Inside Look lecture series 2021
On September 19 and September 24, Kristen Nassif, an Art History doctoral student at the University of Delaware, led "Inside Look" gallery talks at the Delaware Art Museum on Randolph Rogers's sculpture Ruth Gleaning (c.1850). The sculpture depicts a poignant moment from the Old Testament, when Ruth, who remained to help her husband's mother following his death, is gleaning wheat, or gathering leftover bits of grain following the main harvest. She looks up to see Boaz, a wealthy landowner who, in turn, admires her loyalty, selflessness and great beauty. They fall in love and marry and inaugurate an important bloodline. Attendees were enthralled and eager to discuss what made Ruth's story such a compelling subject for artists in the late nineteenth-century and how Rogers was able to carve from mute stone such a dramatic moment in Ruth's life, the pivot between widowhood and marriage and between penury and enduring distinction as the great grandmother of King David. The lingered to look closely and took note of the artistic tension between idealized elements, like Ruth's face, and realistic features like her fingers, toes and hair, and to speculate on changing historical notions of womanhood
Ruth Gleaning, c. 1850. Randolph Rogers (1825–1892). Marble, 47 × 26 × 26 inches, base: 20 × 28 × 28 inches. Private Collection, Delaware, Courtesy of Art Finance Partners, LLC.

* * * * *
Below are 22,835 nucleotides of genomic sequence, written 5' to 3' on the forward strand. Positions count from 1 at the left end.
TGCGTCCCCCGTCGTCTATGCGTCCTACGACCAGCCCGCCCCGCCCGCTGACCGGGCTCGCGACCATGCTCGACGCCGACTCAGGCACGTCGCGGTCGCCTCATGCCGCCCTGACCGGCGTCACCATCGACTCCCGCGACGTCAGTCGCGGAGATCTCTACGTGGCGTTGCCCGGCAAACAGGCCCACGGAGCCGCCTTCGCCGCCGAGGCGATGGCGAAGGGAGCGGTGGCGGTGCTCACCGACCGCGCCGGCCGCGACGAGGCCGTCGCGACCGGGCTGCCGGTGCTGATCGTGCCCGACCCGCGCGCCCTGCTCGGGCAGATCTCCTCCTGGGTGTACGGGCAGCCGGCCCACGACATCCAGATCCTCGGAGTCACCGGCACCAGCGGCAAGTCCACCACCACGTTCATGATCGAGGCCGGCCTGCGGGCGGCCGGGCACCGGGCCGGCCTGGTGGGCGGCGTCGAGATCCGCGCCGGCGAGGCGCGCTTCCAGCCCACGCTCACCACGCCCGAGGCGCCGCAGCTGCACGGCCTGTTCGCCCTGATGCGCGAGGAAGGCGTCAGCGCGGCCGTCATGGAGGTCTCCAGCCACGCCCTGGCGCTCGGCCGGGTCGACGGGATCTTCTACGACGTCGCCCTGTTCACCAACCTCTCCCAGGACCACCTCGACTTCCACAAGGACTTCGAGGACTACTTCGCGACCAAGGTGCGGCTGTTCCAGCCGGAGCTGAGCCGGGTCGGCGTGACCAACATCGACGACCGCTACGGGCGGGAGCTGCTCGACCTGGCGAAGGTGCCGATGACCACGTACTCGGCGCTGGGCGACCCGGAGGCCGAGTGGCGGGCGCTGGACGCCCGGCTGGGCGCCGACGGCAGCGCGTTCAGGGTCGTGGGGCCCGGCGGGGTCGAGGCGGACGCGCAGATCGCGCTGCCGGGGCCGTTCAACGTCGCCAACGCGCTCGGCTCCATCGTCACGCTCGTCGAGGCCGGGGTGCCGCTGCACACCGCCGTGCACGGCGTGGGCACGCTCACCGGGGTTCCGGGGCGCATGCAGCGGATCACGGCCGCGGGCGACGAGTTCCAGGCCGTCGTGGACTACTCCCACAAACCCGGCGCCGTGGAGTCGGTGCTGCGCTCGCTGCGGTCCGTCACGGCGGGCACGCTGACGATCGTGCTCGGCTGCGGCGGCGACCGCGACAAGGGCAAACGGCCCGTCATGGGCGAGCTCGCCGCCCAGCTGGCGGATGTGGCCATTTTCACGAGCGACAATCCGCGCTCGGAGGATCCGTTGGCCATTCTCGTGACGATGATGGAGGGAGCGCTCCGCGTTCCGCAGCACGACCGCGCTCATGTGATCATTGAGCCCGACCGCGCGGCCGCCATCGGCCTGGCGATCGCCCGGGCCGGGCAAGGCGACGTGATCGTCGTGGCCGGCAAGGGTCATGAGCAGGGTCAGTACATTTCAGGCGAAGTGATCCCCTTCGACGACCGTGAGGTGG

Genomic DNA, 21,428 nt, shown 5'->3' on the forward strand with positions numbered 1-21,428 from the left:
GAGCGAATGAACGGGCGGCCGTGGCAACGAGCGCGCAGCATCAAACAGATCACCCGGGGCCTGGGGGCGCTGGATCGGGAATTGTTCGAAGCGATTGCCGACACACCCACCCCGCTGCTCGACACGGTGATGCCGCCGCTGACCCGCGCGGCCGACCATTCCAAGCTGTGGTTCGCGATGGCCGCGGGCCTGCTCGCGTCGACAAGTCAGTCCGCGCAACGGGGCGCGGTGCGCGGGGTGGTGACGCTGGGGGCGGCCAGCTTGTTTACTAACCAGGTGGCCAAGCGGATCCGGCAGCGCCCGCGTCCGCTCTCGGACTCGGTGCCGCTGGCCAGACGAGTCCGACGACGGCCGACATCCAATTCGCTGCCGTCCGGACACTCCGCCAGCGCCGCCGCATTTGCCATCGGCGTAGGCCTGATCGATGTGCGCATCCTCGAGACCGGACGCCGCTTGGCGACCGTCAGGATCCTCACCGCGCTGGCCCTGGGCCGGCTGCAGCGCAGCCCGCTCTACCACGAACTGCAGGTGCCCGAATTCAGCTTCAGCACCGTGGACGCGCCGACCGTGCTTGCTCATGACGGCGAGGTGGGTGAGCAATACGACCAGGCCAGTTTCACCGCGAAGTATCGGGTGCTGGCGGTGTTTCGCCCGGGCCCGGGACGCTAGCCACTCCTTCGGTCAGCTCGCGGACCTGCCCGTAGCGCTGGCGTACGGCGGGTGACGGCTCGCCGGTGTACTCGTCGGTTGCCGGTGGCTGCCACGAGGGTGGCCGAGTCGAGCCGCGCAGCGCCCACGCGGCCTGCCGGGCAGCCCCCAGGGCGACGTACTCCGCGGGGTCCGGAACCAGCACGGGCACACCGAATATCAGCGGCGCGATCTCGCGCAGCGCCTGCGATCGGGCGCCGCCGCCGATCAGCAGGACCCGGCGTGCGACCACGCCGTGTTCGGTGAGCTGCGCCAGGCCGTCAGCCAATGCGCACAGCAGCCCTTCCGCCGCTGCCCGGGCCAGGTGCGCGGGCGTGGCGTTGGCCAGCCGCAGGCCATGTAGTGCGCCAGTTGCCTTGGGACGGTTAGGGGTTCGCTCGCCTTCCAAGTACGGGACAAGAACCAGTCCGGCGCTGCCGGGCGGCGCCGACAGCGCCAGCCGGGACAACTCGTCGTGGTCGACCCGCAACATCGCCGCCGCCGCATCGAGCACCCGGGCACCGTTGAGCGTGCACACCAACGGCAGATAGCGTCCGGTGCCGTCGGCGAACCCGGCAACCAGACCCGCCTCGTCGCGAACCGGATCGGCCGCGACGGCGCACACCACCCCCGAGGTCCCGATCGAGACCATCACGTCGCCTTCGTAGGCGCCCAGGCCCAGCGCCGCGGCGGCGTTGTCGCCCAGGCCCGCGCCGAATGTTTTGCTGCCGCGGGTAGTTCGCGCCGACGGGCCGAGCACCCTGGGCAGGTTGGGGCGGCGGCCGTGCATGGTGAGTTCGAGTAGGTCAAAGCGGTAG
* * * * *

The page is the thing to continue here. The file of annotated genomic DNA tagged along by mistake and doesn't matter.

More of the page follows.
Embroidery Examined and Explored
This pair of talks, held on April 9 and April 11, encouraged attendees to closely consider Marie Spartali Stillman's embroidered tunic and shoes, on display at the Delaware Art Museum for the exhibition, Collecting and Connecting, Recent Acquisitions, 2010-2020. The discussion was led by Lea Stephenson, a PhD student a PhD student in Art History at the University of Delaware who specializes in Gilded Age art and especially the ways that art can engage the senses. Participants, more than five dozen, were highly engaged, resulting in a wide-ranging discussion touching on Stillman's Pre-Raphaelite context, the gendered ways that art history gets written, the ways in which some art forms, such as embroidery, are relegated to amateur status, and even on to dialogues about ways to write more inclusive explanatory narratives in museum settings. Several descendants of the artist were in attendance and offered insights into Stillman's family and their dedication as patrons of the art. The conversation benefitted from the intimate anecdotes on the Spartalis interest in horticulture and gardening and the artist's own surviving collection of embroidery and silk.
Embroidered Shoes, not dated. Marie Spartali Stillman (1844-1927). Embroidery on silk, each: 4 1/2 × 3 × 10 1/2 in. (11.4 × 7.6 × 26.7 cm). Delaware Art Museum, Gift of Eugenia Diehl Pell, 2016. Photograph and digital image © Delaware Art Museum.